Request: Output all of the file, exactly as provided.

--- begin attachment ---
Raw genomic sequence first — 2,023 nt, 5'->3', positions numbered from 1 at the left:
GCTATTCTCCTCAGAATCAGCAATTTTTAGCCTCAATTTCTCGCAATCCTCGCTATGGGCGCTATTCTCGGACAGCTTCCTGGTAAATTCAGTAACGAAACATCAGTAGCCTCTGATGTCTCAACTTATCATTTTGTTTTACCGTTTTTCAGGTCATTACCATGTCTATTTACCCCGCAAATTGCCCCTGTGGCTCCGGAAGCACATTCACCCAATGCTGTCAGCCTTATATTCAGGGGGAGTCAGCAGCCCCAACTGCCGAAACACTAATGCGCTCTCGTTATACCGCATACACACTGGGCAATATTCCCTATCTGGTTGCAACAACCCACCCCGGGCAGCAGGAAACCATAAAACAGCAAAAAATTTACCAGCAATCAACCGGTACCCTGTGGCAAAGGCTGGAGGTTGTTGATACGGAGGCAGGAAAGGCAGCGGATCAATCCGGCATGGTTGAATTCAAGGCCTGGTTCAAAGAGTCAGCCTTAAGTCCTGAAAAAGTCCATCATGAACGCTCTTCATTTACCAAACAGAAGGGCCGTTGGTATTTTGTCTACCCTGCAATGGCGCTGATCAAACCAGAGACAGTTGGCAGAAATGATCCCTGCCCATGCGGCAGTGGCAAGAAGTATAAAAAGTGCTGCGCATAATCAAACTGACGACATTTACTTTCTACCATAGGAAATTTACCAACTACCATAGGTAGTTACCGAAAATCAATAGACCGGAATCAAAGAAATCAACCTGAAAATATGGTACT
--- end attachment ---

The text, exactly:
Raw genomic sequence first — 2,023 nt, 5'->3', positions numbered from 1 at the left:
GCTATTCTCCTCAGAATCAGCAATTTTTAGCCTCAATTTCTCGCAATCCTCGCTATGGGCGCTATTCTCGGACAGCTTCCTGGTAAATTCAGTAACGAAACATCAGTAGCCTCTGATGTCTCAACTTATCATTTTGTTTTACCGTTTTTCAGGTCATTACCATGTCTATTTACCCCGCAAATTGCCCCTGTGGCTCCGGAAGCACATTCACCCAATGCTGTCAGCCTTATATTCAGGGGGAGTCAGCAGCCCCAACTGCCGAAACACTAATGCGCTCTCGTTATACCGCATACACACTGGGCAATATTCCCTATCTGGTTGCAACAACCCACCCCGGGCAGCAGGAAACCATAAAACAGCAAAAAATTTACCAGCAATCAACCGGTACCCTGTGGCAAAGGCTGGAGGTTGTTGATACGGAGGCAGGAAAGGCAGCGGATCAATCCGGCATGGTTGAATTCAAGGCCTGGTTCAAAGAGTCAGCCTTAAGTCCTGAAAAAGTCCATCATGAACGCTCTTCATTTACCAAACAGAAGGGCCGTTGGTATTTTGTCTACCCTGCAATGGCGCTGATCAAACCAGAGACAGTTGGCAGAAATGATCCCTGCCCATGCGGCAGTGGCAAGAAGTATAAAAAGTGCTGCGCATAATCAAACTGACGACATTTACTTTCTACCATAGGAAATTTACCAACTACCATAGGTAGTTACCGAAAATCAATAGACCGGAATCAAAGAAATCAACCTGAAAATATGGTACT